The Beauty of Metric
One of the beautiful things about the metric system is that there is no confusion. Grams are weight, milliliters are volume. If you see grams, grab your scale. If you see milliliters, grab your liquid measuring cup.
Another genius aspect of the metric system is that it is calibrated to water: so when you’re measuring water or other liquids with a similar density (like milk or orange juice), 200 milliliters will weigh 200 grams. Cool!
However, once you start measuring dry ingredients, which often have varying densities, the two numbers will not match.
1 cup of water weighs 236 grams.
1 cup of flour weighs 125 grams.
The volume is the same, but the weight is different (remember: lead and feathers).
One other benefit to using metric measurements is accuracy: scales often only show ounces to the quarter or eighth of an ounce, so 4 1/4 ounces or 10 1/8 ounces. Grams on the other hand, being a much smaller unit of measurement, make it easier to be incredibly precise. Exactly 236 grams of water is a much more accurate measurement than 8 3/8 ounces (technically 236 grams equals 8.32466 ounces but you’re not going to be able to measure that on a scale). The difference of 1/8th of an ounce is 3-4 grams, which may not seem like much, but it can add up.
A cup is a cup is a cup
… depending on what you’re measuring and how you measure it.
Liquids are pretty reliable. A cup is pretty much always going to be a cup.
But for dry ingredients, flour specifically, the small granules of flour can be compacted, essentially packing more flour into the same amount of space (think about packing brown sugar, it’s a similar idea).
So depending on how you measure your flour, if you fluff it and spoon it into the cup, or if you scoop directly from a bag of flour that has settled, your ‘cup’ may vary by as much as 30% by weight, from 120 grams to upwards of 150 grams (!!) When you’re making a cake that calls for 3 cups of flour, that’s almost an entire extra cup if you’re scooping directly from the bag. No wonder the cake is too dry…
Here you can see what I mean. The cup on the left was measured using the fluff, spoon and sweep method, while the one on the right was scooped right out of the bag. 125 grams and 146 grams may not seem like a big difference, but it can mean the difference between a perfectly moist chocolate cake and a dry one.
The best way to measure flour is…
With a scale! In grams! (If you’ve read this far you probably guessed that.)
However, I know that’s not always going to happen. We’re so used to baking with cups that getting out the scale feels like a chore. And, while I’ve acclimated myself to using mainly weight-based measurements, I acknowledge that it is not for everyone.
If you’re going to continue to use cups, it’s helpful to know the best method for measuring a perfect cup of flour: one that’s actually a true cup and not a compacted one.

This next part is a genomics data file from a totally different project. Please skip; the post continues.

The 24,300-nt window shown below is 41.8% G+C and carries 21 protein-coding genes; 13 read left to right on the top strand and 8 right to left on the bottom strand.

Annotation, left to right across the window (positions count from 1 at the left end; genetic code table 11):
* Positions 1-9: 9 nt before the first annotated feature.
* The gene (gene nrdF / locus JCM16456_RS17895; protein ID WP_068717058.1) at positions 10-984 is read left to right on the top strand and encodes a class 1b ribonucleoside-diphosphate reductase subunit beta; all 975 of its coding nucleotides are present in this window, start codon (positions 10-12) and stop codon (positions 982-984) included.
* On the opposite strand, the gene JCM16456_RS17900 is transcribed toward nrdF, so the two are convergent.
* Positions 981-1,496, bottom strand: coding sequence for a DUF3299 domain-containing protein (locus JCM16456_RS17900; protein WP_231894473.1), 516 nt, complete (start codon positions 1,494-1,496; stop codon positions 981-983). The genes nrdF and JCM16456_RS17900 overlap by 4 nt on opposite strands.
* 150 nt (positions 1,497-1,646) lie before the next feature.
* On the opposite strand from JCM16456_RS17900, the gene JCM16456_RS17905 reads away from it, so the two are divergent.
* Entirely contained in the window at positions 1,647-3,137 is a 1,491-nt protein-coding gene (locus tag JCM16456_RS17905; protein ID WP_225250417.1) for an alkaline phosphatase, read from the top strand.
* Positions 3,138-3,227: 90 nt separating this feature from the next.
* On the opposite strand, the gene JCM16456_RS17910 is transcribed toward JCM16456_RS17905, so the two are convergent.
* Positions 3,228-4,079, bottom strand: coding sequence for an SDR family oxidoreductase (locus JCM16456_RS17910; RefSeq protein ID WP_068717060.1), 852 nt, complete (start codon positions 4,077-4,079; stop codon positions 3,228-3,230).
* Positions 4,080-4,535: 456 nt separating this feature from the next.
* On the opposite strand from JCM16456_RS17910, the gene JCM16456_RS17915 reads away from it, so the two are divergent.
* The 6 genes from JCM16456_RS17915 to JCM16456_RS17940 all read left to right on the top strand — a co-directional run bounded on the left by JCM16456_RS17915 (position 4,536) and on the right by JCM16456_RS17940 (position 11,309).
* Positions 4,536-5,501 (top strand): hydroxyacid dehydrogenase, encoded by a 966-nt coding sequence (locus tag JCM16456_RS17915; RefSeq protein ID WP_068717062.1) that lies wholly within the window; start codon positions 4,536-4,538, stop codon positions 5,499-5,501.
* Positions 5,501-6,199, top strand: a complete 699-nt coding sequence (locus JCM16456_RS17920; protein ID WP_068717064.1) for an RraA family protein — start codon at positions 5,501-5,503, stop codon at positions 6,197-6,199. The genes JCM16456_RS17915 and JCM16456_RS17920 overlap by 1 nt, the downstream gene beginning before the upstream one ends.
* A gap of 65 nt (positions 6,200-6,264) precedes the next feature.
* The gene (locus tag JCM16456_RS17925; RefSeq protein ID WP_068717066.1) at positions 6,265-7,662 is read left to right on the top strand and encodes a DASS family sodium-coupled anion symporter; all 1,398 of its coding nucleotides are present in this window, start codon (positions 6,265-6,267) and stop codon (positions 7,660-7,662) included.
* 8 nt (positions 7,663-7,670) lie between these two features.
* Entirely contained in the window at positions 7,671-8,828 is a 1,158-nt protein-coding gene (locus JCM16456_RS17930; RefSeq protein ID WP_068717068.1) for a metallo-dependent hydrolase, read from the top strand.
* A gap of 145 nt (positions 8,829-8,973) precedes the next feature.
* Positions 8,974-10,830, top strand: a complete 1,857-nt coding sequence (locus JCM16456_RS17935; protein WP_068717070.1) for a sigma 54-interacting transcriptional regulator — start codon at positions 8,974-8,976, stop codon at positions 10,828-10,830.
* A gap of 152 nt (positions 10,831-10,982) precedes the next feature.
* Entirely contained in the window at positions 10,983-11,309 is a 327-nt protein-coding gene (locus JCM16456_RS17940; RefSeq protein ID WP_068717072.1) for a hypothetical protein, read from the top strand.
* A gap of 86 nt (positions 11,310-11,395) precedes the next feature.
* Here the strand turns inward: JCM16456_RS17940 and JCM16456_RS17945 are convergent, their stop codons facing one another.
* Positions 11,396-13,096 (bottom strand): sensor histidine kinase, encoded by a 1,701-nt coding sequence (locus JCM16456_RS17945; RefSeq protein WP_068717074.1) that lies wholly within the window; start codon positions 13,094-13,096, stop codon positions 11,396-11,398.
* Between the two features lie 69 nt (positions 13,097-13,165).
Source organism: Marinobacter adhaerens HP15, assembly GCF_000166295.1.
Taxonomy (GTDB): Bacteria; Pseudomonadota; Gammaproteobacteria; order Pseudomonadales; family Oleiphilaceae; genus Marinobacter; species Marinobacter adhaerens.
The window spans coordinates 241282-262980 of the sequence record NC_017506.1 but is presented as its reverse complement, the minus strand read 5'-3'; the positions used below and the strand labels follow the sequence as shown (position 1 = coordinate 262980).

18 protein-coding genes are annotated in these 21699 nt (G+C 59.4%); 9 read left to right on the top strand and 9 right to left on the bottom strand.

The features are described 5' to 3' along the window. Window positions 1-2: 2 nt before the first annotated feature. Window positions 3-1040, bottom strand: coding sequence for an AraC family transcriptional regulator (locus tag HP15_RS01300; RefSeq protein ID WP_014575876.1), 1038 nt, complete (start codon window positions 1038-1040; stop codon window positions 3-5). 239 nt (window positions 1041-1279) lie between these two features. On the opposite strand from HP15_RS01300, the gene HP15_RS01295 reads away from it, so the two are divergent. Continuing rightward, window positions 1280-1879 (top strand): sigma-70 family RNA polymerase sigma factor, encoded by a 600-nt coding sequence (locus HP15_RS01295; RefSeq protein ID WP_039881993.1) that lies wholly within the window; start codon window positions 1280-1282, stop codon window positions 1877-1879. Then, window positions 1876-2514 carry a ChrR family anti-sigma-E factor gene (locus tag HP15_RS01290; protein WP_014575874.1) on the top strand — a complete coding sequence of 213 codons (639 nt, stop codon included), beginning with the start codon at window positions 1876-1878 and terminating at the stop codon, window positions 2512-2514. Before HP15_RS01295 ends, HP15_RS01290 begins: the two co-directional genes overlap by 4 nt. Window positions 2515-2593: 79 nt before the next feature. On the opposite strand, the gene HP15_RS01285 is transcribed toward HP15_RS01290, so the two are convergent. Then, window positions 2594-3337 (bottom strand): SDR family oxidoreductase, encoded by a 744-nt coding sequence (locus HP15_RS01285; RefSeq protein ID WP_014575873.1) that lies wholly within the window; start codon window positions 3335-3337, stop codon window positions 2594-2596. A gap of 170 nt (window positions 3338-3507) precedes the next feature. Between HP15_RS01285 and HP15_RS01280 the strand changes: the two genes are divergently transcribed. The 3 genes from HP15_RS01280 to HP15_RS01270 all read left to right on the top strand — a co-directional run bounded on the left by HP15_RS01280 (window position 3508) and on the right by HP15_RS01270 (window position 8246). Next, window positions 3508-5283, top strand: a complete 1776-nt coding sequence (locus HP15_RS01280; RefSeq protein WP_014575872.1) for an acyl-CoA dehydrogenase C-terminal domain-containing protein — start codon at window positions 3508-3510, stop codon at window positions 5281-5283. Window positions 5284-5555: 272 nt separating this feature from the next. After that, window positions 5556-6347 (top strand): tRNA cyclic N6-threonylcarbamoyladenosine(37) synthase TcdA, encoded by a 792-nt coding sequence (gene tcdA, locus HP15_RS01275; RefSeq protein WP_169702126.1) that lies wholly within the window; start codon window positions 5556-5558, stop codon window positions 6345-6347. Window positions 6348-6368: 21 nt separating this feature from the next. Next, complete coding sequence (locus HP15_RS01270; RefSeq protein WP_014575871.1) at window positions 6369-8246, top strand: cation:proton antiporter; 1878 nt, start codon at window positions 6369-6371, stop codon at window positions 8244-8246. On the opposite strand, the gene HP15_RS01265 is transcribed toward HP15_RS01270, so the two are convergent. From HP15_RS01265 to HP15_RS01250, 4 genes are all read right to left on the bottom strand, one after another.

My favorite method: fluff, spoon and sweep.
First, fluff up your flour by stirring it in the bag (or, better yet, pour it out of the bag into a large canister which will do a great job of aerating on its own).
Then, spoon flour and sprinkle it into your measuring cup. Don’t scoop flour directly into the measuring cup, which can compact it. Rather, get a big spoonful of flour and sprinkle it into the measuring cup.
Once you’ve got a heaping pile of flour in the measuring cup, sweep off the excess using a straight-edge like the back of a butter knife or offset spatula to level off the top of the cup.
Try this out a few times with a scale handy, and see what weight you get for 1 cup of flour. You should see about 125 grams of flour per level cup. If you are getting 130 grams or higher, you might want to revisit your method (maybe you’re not fluffing it enough, or maybe you are compacting the flour when you level it, or maybe your measuring cups are off.)
Now just for comparison, go scoop a big cup of flour right out of a bag. Really dig your cup in there. Level off the top, then weigh the flour. Notice a difference? I bet you will! Those extra 30 or more grams of flour can really make a difference when baking, as extra flour can lead to dry or dense cakes and cookies.
Cocoa powder is another ingredient that can be compacted, so using either weight or the fluff, scoop and sweep method is useful here as well.
Liquid versus Dry Measuring Cups
Unless you only bake with weight-based measurements exclusively, you should have two kinds of measuring cups in your kitchen: liquid measuring cups and dry measuring cups, and you should use each accordingly. Don’t pour liquids into dry measuring cups, and likewise don’t try to measure flour in a liquid measuring cup. Simply put, you’re not going to get accurate results.
Liquid measuring cups are clear, with marks on the side of the cup indicating the volume of liquid in cups, ounces and milliliters. The ounce markers here refer to fluid ounces, and for water-like liquids the ounces by weight will equal the ounces by volume. However for liquids of different densities, say, sweetened condensed milk, for example, 1 cup or 8 fluid ounces will actually weigh 10 ounces on a scale.